Colorization | comics, morrie turner

This is one of several posts where I share quotes and food-for-thought from Chang’s book – Who We Be: The Colorization of America.*
(earlier post: on Introduction)


morrie turner_All-the-kids-were

From San Francisco Chronicle article, Wee Pals retrospective at S.F. Library

There are five chapters in Part One, A New Culture, 1963-1979, of Jeff Chang’s Who We Be 

  • CHAPTER 1, Rainbow Power: Morrie Turner and the Kids
  • CHAPTER 2, After Jericho: The Struggle Against Invisibility
  • CHAPTER 3, “The Real Thing”: Lifestyling and Its Discontents
  • CHAPTER 4, Every Man an Artist, Every artist a Priest: The Invention of Multiculturalism
  • CHAPTER 5, Color Theory: Race Trouble in the Avant-Garde

As someone born in 1963, who enjoyed the comic strip Wee Pals and its Kid Power cartoon, I greatly appreciate Chang’s first chapter. I certainly did not know of (or understand) the meaningfulness of Wee Pals. I was a kid who read the comics and watched television with my little brother.

From a quick web search, here are a few other tidbits about Turner –

About this post. I share some excerpts (of which makes me ponder) from Chang’s work from Chapter 1 – Rainbow Power: Morrie Turner and the Kids. The subsections of Chapter 1 are titled as follows –

– The Animals and The Kids
– Confederate Flags and Rainbows
– The Value of Humor
– How It Feels to Be American
– The Kids Get Colorized
– The Price of Crossing Over

One of the joys of reading the Chang’s book is the occasional Wee Pals comic strip sprinkled throughout the book. In Chapter 1, there are two pages with 11 characters from the comic strip, as well as a few comic strips and one panels. Chapter 1 provides the historical backdrop while sharing Turner’s journey, experiences, and perspectives, as well referencing a few other cartoonists.

:: Richard Outcault’s Yellow Kid became the first broadly popular cartoon character. … The Ting-Lings were “Chinese” only in the way blackface minstrelsy was “Negro.” … Cartoon Blacks and Chinese were not representations of blackness and yellowness. They were representations of whiteness – the laughs were found in what whites were not. … Outcault drew his boy with huge ears, buck teeth, and a big yellow nightie. ::

:: But in Wee Pals, Turner’s vision of multiculturalism aspired to be patient, innocent, unhardened. He knew that casting kids allowed him some freedom. If a Black kid was saying it, it was funny,” Turner said. “But if a Black man was saying it, it would be fighting time.”::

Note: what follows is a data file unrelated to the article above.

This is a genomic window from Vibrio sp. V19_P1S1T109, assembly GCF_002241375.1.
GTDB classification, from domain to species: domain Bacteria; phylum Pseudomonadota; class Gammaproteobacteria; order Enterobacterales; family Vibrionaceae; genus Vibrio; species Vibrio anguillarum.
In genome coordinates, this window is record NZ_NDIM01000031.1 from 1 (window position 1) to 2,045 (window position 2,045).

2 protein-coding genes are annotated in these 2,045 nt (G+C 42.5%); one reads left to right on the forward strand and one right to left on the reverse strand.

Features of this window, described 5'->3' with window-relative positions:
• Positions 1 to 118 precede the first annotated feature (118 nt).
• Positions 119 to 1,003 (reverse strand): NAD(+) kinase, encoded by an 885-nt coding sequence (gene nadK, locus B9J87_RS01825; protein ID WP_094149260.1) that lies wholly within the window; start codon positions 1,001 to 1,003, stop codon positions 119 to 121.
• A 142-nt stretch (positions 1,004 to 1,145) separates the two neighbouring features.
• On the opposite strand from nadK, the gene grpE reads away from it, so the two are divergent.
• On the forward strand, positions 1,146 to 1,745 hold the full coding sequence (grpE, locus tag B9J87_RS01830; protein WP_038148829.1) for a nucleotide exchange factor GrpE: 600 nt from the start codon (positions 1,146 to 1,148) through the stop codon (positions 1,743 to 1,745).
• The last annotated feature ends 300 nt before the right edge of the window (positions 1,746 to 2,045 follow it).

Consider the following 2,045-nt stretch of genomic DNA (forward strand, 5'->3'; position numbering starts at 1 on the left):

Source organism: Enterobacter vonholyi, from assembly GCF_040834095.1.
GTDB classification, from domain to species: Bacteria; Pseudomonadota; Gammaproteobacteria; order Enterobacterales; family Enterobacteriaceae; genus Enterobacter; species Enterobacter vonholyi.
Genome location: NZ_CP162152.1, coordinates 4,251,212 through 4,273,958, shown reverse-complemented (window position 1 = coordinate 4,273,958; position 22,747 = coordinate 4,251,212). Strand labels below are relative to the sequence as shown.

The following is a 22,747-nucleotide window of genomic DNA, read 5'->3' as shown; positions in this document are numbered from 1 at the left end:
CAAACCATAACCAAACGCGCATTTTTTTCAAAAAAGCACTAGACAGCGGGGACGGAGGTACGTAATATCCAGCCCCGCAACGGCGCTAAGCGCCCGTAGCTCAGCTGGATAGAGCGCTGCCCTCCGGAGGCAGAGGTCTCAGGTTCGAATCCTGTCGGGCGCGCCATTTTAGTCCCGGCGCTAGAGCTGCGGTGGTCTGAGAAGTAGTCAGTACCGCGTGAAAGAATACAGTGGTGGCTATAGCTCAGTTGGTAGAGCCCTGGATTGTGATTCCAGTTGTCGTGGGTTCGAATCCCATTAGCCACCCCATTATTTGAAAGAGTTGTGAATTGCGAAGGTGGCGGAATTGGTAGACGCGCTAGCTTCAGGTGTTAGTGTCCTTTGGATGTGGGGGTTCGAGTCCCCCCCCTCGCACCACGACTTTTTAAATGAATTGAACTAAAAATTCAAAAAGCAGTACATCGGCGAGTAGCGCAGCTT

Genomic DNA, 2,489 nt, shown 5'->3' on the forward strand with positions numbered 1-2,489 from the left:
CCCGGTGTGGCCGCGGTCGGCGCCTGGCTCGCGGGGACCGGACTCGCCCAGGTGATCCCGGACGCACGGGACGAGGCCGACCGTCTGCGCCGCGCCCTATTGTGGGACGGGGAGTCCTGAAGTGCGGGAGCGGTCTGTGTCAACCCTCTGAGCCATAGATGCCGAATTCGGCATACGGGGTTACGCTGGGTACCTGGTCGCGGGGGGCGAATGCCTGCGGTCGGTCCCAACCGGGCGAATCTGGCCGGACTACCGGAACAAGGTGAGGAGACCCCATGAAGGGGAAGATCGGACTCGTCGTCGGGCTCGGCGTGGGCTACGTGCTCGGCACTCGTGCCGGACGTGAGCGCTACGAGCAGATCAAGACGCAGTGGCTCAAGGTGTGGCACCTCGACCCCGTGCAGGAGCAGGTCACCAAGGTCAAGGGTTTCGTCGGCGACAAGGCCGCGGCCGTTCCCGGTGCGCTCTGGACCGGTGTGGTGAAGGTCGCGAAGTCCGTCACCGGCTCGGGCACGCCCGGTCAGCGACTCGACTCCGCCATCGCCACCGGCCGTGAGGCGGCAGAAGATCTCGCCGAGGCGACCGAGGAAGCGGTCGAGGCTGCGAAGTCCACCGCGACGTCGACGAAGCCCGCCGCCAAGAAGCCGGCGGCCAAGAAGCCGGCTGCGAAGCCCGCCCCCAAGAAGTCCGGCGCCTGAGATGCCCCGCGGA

:: Most of Wee Pals‘s punch lines hinged on cultural misunderstandings and mistranslations. But conflict could be defused by common sense and collective action. ::

:: During the eighties, with the rise of multiculturalism, Black cartoonists made breakthroughs, including Ray Billingsley (Curtis), Robb Armstrong (Jump Start), and Barbara Brandon-Croft (Where I’m Coming From). All three had substantial success by Wee Pals Standards. ::

:: In April 1999, Aaron McGruder, a prodigy from Maryland’s Black suburbs, launched The Boondocks. In that uniquely hip-hop-generation kind of way, he seemed to want to impress people and piss the off at the same time. The Boondocks had one of the most successful syndicated comic strip launches ever, opening in 160 newspapers. But soon enough, some readers began complaining the strip was “racist,” “angry,” “gangsta-ariented garbage.” ::

:: In a time of turmoil, Turner’s kids had been earnest and lighthearted. Their message was that everyone wanted equality, they could work it out, and no one need be uncivil in the process. McGruder’s Kids were products of the hypocrisies of a post-civil rights America, armed and armored with irony and attitude. Toward the failed promises of the civil rights generation and multiculturalism, the shuck-n-jive of hip-hop capitalists, the fake racial innocence of the nation, they declared their right to be hostile. ::

* This is sparking ideas in me for colorized improv, environmental communications, and knowledge/ignorance discussions.

** Listen to Code Switch, Morrie Turner, 1923-2014: Drawing Gentle Lessons In Tolerance (2014)

Experiment | improv, race, food for thought

thatwasreallyfun210aboundarypushingaswell210a-defaultWhat do you get when you have an idea about bringing one’s culture into improv and an opportunity to do so for not more than 3.5 minutes?

Here is how I took advantage of that opportunity – Yo, Is this Racist or Not Racist? (aka YiTRoNR?)– That’s what I came up with.

20151005_104308-1

Wait what? WHAT!?

My offering was a nod to the podcast, Yo, Is This Racist?, with its precursor and companion blog, Yo, Is This Racist?. The 3.5 minutes included –

  • an improv warm-up staple of Three Lines Scene
  • “flip cards” with racist and not racist to facilitate sharing one’s of opinion and perspective
  • optional audience participation
  • post-show food-for-thought

–  and admittedly, I did not follow my own rules toward the endby doing more than three lines,  however, as an experiment, I was glad to get it out there with the help of friends.

  • The final experimental product – Jump to the section below – “Serving up the Experiment – Yo, Is This Racist or Not Racist?” – to see the 3.5 minutes in action. Skip the rest.
  • Interested in what spurred this idea? – Read on for the details.

And while YiTRoNR was not quite bringing one’s culture into improv, it was in the spectrum and range of exploring and expressing race – social, cultural, and familial – as an improviser and an audience member.

The Idea: Colorized Improv

I have been brewing bicultural improv since earlier this year. Simply stated, my early thoughts were about creating a team that is predominantly composed of people of color, with bicultural experiences from which to draw.

In June, four un-panelists (Chang, Bell, Rodriguez, Mansbach) at a June book fair festival unknowingly reignited my interest in bicultural improv. Since then, my ideas of bicultural improv have been evolving into what I have been calling Colorized Improv, a nod to Jeff Chang’s Who We Be: The Colorization of America for the inspiration.

I have exchanged ideas with friends and colleagues not only in the SF Bay Area but also in Southern California and Chicago. To date, I am collaborating with Radhika Rao on creating and defining the general framework and elements, experimenting with improv formats, and conceiving workshop ideas and performance pieces. (More to come)

sal_shAn Opportunity to Experiment

In late September/early October, there was an opportunity to “showcase” anything for 3.5 minutes. This opportunity? The October installation of The Laboratory, hosted by Salvatore (Sal) Testa. The Laboratory was described as –